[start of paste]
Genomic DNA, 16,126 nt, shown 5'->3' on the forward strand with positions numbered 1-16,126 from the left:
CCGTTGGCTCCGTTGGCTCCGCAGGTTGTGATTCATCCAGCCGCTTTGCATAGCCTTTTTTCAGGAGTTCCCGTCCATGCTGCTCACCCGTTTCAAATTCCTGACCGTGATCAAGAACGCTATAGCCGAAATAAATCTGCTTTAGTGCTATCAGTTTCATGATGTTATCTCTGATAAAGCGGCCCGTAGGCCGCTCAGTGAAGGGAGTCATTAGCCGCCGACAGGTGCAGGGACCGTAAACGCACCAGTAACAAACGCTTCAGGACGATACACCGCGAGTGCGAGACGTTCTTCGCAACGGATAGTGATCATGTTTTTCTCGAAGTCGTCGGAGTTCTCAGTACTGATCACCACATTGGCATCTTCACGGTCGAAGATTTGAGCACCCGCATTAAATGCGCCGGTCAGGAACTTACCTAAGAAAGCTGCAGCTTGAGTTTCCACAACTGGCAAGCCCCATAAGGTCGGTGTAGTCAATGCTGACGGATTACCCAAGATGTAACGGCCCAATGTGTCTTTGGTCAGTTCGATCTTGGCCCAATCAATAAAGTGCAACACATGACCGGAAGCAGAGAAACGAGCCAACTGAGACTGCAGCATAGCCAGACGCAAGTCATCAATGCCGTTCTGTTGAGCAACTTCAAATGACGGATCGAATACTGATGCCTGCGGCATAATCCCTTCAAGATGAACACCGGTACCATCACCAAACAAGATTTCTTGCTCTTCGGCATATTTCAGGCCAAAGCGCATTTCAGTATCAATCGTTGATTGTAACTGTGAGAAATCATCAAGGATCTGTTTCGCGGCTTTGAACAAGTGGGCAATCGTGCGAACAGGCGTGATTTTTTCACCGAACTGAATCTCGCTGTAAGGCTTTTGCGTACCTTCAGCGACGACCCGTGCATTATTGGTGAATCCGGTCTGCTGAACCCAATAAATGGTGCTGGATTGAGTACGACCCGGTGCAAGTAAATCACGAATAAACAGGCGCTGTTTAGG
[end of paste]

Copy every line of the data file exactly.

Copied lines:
Genomic DNA, 16,126 nt, shown 5'->3' on the forward strand with positions numbered 1-16,126 from the left:
CCGTTGGCTCCGTTGGCTCCGCAGGTTGTGATTCATCCAGCCGCTTTGCATAGCCTTTTTTCAGGAGTTCCCGTCCATGCTGCTCACCCGTTTCAAATTCCTGACCGTGATCAAGAACGCTATAGCCGAAATAAATCTGCTTTAGTGCTATCAGTTTCATGATGTTATCTCTGATAAAGCGGCCCGTAGGCCGCTCAGTGAAGGGAGTCATTAGCCGCCGACAGGTGCAGGGACCGTAAACGCACCAGTAACAAACGCTTCAGGACGATACACCGCGAGTGCGAGACGTTCTTCGCAACGGATAGTGATCATGTTTTTCTCGAAGTCGTCGGAGTTCTCAGTACTGATCACCACATTGGCATCTTCACGGTCGAAGATTTGAGCACCCGCATTAAATGCGCCGGTCAGGAACTTACCTAAGAAAGCTGCAGCTTGAGTTTCCACAACTGGCAAGCCCCATAAGGTCGGTGTAGTCAATGCTGACGGATTACCCAAGATGTAACGGCCCAATGTGTCTTTGGTCAGTTCGATCTTGGCCCAATCAATAAAGTGCAACACATGACCGGAAGCAGAGAAACGAGCCAACTGAGACTGCAGCATAGCCAGACGCAAGTCATCAATGCCGTTCTGTTGAGCAACTTCAAATGACGGATCGAATACTGATGCCTGCGGCATAATCCCTTCAAGATGAACACCGGTACCATCACCAAACAAGATTTCTTGCTCTTCGGCATATTTCAGGCCAAAGCGCATTTCAGTATCAATCGTTGATTGTAACTGTGAGAAATCATCAAGGATCTGTTTCGCGGCTTTGAACAAGTGGGCAATCGTGCGAACAGGCGTGATTTTTTCACCGAACTGAATCTCGCTGTAAGGCTTTTGCGTACCTTCAGCGACGACCCGTGCATTATTGGTGAATCCGGTCTGCTGAACCCAATAAATGGTGCTGGATTGAGTACGACCCGGTGCAAGTAAATCACGAATAAACAGGCGCTGTTTAGG